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October 01, 2007

Male Adolescent Athletes More Likely to Be Aggressors

New sociological study shows playing contact sports increase the likelihood of male violence.

STATE COLLEGE, PA — For years, proponents of high school athletics have pointed out the positive aspects of youth sports, such as increased bonds to school, self-esteem, achievement, competition, and fair play. However, youth sports have also been marred with high-profile accounts of brawling, sexual assault, and bullying.

New sociological research from Pennsylvania State University, published in the October issue of the American Sociological Review, answers the question, “Are these activities promoting fair play and sportsmanship, or are they encouraging violence?” Lead author Derek Kreager shows male adolescent athletes who participate in contact sports such as football and wrestling face an increased likelihood of violence by over 40% compared to non-athletes.

This study argues that when youth are rewarded for on-the-field violence, there is a flawed expectation that these lessons will not be taken off-the field. Of the 6,400 male adolescents Kreager studied, 25% played football and 7% wrestled. Professor Kreager said, “The results suggest that sports fail to protect males from interpersonal violence. Indeed, contact sports are positively associated with male serious fighting.”

Kreager is not surprised at the results. He looks to the culture surrounding high school football to explain the sports–violence relationship. He says, “On the one hand, parents, coaches, and communities expect athletes to abide by conventional rules, with the threat of team expulsion deterring misbehavior. On the other hand, these same groups provide contact-sport athletes with situational definitions that support violence as a means of attaining ‘battlefield’ victories, increasing peer status, and asserting ‘warrior’ identities.” Professor Kreager suggests that in the classroom, constraint and conformity are expected of contact-sports athletes, but in informal peer situations, power and aggression help male athletes to maintain their status within their peer groups and live up to their masculine reputations.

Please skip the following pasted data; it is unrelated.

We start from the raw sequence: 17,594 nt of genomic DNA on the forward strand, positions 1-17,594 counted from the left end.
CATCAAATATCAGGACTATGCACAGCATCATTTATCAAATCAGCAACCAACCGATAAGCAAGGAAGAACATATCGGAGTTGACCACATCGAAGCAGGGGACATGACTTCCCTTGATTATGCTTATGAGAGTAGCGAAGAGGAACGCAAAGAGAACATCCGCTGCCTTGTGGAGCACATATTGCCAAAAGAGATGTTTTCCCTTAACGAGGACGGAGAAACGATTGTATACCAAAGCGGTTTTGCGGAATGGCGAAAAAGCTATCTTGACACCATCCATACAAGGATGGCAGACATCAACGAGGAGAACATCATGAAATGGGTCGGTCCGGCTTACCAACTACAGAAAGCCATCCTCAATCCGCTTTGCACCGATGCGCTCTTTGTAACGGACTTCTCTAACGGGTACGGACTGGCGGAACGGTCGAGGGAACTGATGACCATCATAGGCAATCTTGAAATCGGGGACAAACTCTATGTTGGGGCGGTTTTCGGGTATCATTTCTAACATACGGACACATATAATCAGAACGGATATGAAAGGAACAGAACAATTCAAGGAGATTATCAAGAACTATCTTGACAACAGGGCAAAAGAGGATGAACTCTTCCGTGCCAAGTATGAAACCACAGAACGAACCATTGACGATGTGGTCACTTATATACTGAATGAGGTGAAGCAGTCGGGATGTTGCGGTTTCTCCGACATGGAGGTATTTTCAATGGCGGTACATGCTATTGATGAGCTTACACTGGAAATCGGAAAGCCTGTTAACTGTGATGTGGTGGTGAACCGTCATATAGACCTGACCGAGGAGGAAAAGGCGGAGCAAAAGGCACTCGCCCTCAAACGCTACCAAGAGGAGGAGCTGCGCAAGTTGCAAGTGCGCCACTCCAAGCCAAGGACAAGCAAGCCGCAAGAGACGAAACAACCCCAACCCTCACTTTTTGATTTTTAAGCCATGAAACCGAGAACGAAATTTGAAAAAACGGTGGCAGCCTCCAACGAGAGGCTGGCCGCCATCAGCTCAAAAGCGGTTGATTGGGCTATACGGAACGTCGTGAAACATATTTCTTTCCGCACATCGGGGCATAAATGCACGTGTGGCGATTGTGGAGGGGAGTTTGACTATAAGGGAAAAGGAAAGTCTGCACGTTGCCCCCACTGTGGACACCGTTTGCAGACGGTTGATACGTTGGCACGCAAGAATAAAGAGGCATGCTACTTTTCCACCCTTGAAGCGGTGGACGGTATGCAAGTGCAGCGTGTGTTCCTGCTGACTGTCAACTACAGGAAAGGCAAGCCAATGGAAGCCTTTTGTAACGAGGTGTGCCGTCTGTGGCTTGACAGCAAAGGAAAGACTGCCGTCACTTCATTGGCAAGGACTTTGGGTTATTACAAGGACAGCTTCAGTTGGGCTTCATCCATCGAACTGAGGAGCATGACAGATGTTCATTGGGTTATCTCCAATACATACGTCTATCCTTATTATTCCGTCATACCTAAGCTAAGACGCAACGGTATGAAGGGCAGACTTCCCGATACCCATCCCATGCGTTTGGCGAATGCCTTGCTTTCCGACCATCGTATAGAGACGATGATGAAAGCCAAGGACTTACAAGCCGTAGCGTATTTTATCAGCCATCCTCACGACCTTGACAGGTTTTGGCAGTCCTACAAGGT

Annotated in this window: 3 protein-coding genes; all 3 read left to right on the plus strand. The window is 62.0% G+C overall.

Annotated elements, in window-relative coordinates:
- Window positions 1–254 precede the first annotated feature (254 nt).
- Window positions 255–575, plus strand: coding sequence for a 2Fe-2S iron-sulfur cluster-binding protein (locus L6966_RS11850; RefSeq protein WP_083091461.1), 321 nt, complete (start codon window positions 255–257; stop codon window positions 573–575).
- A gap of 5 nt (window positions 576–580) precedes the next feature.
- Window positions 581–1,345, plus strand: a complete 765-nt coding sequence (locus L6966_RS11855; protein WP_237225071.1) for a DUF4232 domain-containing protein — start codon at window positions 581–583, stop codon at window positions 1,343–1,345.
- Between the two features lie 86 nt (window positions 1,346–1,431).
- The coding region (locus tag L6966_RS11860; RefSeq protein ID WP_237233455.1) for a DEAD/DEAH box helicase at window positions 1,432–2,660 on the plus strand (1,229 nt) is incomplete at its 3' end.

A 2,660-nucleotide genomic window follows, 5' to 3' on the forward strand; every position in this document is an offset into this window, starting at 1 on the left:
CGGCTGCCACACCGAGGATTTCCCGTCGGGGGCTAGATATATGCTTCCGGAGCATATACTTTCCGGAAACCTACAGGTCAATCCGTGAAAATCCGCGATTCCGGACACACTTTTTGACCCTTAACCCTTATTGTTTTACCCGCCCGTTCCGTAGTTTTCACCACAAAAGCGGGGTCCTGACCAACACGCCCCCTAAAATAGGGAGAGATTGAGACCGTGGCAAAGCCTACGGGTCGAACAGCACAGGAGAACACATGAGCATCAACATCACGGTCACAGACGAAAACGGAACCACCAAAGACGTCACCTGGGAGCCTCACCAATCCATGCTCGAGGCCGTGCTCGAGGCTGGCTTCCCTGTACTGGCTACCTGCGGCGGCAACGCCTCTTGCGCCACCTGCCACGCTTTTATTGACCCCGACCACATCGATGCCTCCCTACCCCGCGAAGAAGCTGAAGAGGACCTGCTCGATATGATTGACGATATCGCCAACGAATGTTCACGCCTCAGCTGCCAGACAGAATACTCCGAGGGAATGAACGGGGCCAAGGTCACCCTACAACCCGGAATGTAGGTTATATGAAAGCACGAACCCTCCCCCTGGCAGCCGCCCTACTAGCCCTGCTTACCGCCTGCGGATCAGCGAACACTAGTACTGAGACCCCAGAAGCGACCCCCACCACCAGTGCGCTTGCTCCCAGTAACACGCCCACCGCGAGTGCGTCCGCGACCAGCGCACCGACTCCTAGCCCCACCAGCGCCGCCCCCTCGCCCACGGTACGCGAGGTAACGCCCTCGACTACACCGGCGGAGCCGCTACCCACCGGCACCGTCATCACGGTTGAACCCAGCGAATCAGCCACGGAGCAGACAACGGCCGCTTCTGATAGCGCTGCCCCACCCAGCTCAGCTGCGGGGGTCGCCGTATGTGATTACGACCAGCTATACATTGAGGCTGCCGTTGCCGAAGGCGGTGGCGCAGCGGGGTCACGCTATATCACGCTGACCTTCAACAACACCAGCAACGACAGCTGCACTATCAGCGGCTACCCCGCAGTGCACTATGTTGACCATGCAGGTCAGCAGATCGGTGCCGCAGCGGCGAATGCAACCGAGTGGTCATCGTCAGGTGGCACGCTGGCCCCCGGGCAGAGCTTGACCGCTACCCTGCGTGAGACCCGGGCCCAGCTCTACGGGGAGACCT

Kreager believes sports programs, including coaches and parents, ultimately need to emphasize self-control and respect, rather than domination, to reduce sports-related violence. This he says, “increases the likelihood that aggression will be contained within the sport and potentially reduced in non-sporting contexts. It is the values emphasized in the program that can positively affect development.”

For a copy of the article, log on to

The American Sociological Review is the flagship journal of the 101-year-old American Sociological Association (ASA). Vincent J. Roscigno and Randy Hodson, both of Ohio State University, are co-editors of the journal.


About the American Sociological Association
The American Sociological Association (, founded in 1905, is a non-profit membership association dedicated to serving sociologists in their work, advancing sociology as a science and profession, and promoting the contributions to and use of sociology by society.